Embroiled in a legal battle between Toyota Motor Sales U.S.A. Inc. and Republic Industries Inc., Houston dealer Joe Myers has postponed the sale of his dealership group to Republic.
The withdrawal of Joe Myers Auto Group is the latest development in a growing legal fracas between Toyota and Republic over Republic's auto-dealership buying spree.
In May, Toyota and Republic also traded legal salvos in Arizona over the proposed sale of a Phoenix-area dealership, and Republic last week announced plans to buy another Toyota store and another Lexus store, both in Spokane, Wash.
Toyota had opposed the sale of one of Myers' dealerships, Joe Myers Toyota, and had won a preliminary legal battle at the Texas Motor Vehicle Board in May.
Jim Donahue, Republic vice president of corporate communications, said Republic's draft agreement with Myers expired May 31 and that Myers requested 'we postpone any further discussions with him until such time as we resolve the macro issues with Toyota, and we've agreed to do that.'
Republic had offered Myers $33 million in common stock for his four Houston area dealerships. Joe Myers Automotive reported $223 million in sales in 1996.
Auto franchises cannot be transferred without the consent of the franchiser.
Toyota fears that Republic is acquiring dealerships too rapidly, and that only time will tell how successful the company would be operating those dealerships.
Toyota wants Republic to abide by its rules, which prohibit any entity from owning more than seven Toyota and three Lexus stores nationwide. Toyota requires a nine-month waiting period between purchases.
REPUBLIC MOVES AHEAD
Toyota's objections and its legal maneuvers have not deterred Republic. The conglomerate has announced plans to buy four Toyota stores, including the Myers outlet, and four Lexus stores. As part of that plan, Republic last week announced the purchase of Appleway Toyota and Appleway Lexus in Spokane. The dealerships are part of a larger group under the corporate banner Appleway Chevrolet.
The Lexus acquisition would put Republic one over the limit of three that Lexus has set. Toyota has vowed to continue trying to slow Republic's acquisition pace.
In a separate development, Republic and Toyota have exchanged legal shots in Phoenix. Republic filed a complaint May 8 with the Arizona Motor Vehicle Department alleging that Toyota had unreasonably withheld consent of Republic's planned purchase of Tempe Toyota. Toyota filed a motion to dismiss the Republic complaint.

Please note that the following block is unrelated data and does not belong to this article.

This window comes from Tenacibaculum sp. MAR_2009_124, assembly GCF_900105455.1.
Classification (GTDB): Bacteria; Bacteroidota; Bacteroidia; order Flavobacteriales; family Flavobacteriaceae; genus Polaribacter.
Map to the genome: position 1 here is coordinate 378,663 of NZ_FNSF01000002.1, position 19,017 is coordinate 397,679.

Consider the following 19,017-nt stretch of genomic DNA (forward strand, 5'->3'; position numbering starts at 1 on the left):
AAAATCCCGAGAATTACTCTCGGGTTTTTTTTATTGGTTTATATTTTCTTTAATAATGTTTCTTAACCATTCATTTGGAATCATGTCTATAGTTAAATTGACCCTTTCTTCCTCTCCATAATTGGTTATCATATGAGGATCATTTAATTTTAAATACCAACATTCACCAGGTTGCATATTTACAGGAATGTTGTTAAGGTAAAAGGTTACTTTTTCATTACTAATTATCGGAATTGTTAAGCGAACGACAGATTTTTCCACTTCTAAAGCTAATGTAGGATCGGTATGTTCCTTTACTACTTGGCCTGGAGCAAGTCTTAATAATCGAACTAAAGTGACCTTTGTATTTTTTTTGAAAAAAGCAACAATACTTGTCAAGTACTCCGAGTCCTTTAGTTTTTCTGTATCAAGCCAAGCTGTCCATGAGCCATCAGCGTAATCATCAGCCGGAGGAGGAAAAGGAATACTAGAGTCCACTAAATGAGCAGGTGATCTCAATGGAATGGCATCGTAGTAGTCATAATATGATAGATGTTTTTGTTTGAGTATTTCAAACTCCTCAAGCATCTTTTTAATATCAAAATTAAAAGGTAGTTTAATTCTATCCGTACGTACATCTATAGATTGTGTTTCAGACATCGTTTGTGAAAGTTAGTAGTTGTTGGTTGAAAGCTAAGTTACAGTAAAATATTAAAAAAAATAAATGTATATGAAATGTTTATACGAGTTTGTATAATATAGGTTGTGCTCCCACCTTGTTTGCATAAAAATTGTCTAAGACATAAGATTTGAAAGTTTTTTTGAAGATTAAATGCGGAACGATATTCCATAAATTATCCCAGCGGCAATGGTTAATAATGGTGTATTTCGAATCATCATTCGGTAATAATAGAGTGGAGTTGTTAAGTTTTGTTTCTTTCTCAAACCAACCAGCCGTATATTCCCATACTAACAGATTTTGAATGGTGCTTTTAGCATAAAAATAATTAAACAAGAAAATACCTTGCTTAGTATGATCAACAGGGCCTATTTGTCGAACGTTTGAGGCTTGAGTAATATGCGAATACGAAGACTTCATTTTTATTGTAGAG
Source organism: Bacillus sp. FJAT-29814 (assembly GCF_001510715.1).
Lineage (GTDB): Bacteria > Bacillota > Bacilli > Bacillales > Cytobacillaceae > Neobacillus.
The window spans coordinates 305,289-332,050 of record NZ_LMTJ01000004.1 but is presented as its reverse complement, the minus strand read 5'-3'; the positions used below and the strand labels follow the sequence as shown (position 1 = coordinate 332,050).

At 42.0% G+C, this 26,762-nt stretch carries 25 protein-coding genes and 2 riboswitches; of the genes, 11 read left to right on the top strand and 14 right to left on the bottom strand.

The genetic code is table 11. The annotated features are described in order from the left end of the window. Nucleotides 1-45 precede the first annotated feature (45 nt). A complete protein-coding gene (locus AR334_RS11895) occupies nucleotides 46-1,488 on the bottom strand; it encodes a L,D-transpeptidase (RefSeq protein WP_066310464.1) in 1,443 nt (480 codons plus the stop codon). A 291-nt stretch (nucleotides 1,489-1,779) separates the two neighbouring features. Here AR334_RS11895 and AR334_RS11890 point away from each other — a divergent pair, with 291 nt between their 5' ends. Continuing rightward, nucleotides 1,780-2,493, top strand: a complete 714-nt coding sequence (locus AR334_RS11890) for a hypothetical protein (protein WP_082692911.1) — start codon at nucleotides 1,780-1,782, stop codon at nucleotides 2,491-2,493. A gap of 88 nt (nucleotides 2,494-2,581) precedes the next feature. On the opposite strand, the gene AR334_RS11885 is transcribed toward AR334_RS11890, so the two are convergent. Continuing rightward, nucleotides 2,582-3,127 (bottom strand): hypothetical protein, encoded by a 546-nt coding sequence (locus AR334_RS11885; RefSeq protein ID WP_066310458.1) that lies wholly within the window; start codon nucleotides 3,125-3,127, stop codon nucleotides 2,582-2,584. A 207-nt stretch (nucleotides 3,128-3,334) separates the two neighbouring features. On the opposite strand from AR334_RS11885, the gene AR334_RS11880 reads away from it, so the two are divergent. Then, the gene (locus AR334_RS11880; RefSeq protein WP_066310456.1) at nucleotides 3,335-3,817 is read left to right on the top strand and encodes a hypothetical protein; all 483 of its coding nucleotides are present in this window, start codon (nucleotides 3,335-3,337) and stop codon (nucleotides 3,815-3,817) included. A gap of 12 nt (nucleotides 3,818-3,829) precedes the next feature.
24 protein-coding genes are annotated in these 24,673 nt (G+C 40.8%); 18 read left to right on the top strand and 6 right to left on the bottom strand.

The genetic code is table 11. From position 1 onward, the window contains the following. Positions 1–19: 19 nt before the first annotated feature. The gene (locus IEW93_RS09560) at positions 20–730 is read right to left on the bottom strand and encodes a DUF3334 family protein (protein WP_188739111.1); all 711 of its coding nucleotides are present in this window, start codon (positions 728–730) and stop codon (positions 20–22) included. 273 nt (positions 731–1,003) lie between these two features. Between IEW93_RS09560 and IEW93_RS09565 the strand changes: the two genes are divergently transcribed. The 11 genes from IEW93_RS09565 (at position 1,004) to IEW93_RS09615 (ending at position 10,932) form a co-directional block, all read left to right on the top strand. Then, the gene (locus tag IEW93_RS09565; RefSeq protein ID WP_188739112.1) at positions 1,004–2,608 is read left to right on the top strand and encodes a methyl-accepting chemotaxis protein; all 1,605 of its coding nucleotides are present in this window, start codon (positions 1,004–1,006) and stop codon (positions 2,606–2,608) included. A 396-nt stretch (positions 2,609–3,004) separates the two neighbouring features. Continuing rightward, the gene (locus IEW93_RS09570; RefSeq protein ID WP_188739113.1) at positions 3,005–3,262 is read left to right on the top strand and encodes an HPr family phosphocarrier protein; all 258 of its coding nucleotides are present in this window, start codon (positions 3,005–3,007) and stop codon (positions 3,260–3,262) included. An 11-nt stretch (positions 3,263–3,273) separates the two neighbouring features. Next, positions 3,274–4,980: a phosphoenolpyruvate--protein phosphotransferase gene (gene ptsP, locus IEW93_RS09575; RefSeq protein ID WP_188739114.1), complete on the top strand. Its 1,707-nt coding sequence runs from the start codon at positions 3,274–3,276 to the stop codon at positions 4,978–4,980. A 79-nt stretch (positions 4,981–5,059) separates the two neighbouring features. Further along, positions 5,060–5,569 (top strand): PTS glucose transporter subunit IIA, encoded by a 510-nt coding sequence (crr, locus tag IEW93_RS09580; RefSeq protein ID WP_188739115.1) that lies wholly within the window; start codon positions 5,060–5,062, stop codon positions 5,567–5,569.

Toyota also filed a complaint May 22 in U.S. District Court in Phoenix, asking a judge to uphold Toyota's franchise policies and to stop Republic from purchasing any dealerships until it agrees to abide by those policies.
Dan Myers, a Tallahassee, Fla., attorney specializing in state franchise laws, said Toyota appears to have thought carefully about its legal battle with Republic.
'From the Toyota standpoint it's going to look like a chessboard all around the United States,' he said. 'It would appear, like Sir Winston (Churchill), that Toyota is saying, 'We're going to fight you on the beaches, on the shores and in the fields.' '
Neither Republic or Toyota appears to be backing off, said Myers. In addition, American Honda Motor Co. Inc. has filed suit in U.S. District Court in Los Angeles to slow Republic's shopping spree. 'It's beginning to look like high noon,' said Myers.
In April, Toyota filed a petition with the Texas Motor Vehicle Board asking that the Joe Myers sale be stayed. Republic and Joe Myers Auto Group objected; they requested that the deal be permitted to go through.
In May, an administrative law judge ruled in favor of Toyota -the judge said sale could not proceed until a hearing is conducted. Toyota proclaimed the ruling a victory, while Republic portrayed it as a temporary setback.
James Press, Toyota Motor Sales senior vice president, repeated Toyota's vow to take necessary steps to get Republic to abide by Toyota's policies. 'We have repeatedly expressed our concern that the rapid, uncontrolled acquisition of dealerships by a single entity could harm consumers,' Press said.
PART OF THE PLAN
Republic's Donahue responded to Press by saying Republic does indeed want to acquire dealerships rapidly and that speed is important to its strategy. He disagreed with the assertion that Republic's acquisitions have been uncontrolled.
'We know quite a bit about the dealerships we become involved with and feel we know quite a bit about the auto industry,' Donahue said. 'We've got a definite strategy we intend to execute, and we want Toyota to be part of that.
'We think some of the posturing that's going on right now is just that. It makes nice headlines, but the issues will be resolved.'
Republic plans to pay for the Appleway dealership group with $42.6 million in common stock. In addition to the Appleway Toyota and Lexus stores, the Spokane deal includes Appleway Chevrolet-Geo, Appleway Mazda-Subaru-Volkswagen-Audi and Appleway Mitsubishi. The Appleway dealerships reported sales of about about 7,500 new and used vehicles and revenue of $160 million in 1996.
Tim Pring, Appleway president, will remain with the dealership for at least three years. Critics who worry about dealers selling out have it all wrong, he said.
'Our whole position is we didn't sell out, we bought in,' he said.
Driver's Mart Worldwide Inc., a rival chain of used-car superstores to Republic's AutoNation USA, earlier had announced Tim Pring and Appleway would become a franchisee. Pring's move to Republic marks the second time in recent weeks Driver's Mart has lost a dealer to Republic.
To date, Republic has purchased 87 dealerships (minus the Myers acquisition) that had revenue in excess of $5 billion in 1996. It makes Republic the nation's largest dealer group.